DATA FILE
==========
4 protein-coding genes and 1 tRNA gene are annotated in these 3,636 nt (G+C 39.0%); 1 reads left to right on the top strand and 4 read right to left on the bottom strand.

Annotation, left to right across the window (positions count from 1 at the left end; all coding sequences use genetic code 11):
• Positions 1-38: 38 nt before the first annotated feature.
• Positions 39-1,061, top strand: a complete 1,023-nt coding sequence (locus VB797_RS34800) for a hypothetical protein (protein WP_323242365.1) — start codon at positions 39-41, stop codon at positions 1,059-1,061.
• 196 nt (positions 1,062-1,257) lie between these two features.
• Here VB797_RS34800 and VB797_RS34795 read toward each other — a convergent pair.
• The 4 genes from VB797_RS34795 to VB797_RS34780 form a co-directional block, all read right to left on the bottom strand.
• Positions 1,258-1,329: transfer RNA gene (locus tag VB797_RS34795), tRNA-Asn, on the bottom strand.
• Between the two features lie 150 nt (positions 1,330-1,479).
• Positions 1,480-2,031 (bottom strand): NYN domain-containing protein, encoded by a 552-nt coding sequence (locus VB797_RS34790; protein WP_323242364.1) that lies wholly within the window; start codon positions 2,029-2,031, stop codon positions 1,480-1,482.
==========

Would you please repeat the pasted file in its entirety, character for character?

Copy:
4 protein-coding genes and 1 tRNA gene are annotated in these 3,636 nt (G+C 39.0%); 1 reads left to right on the top strand and 4 read right to left on the bottom strand.

Annotation, left to right across the window (positions count from 1 at the left end; all coding sequences use genetic code 11):
• Positions 1-38: 38 nt before the first annotated feature.
• Positions 39-1,061, top strand: a complete 1,023-nt coding sequence (locus VB797_RS34800) for a hypothetical protein (protein WP_323242365.1) — start codon at positions 39-41, stop codon at positions 1,059-1,061.
• 196 nt (positions 1,062-1,257) lie between these two features.
• Here VB797_RS34800 and VB797_RS34795 read toward each other — a convergent pair.
• The 4 genes from VB797_RS34795 to VB797_RS34780 form a co-directional block, all read right to left on the bottom strand.
• Positions 1,258-1,329: transfer RNA gene (locus tag VB797_RS34795), tRNA-Asn, on the bottom strand.
• Between the two features lie 150 nt (positions 1,330-1,479).
• Positions 1,480-2,031 (bottom strand): NYN domain-containing protein, encoded by a 552-nt coding sequence (locus VB797_RS34790; protein WP_323242364.1) that lies wholly within the window; start codon positions 2,029-2,031, stop codon positions 1,480-1,482.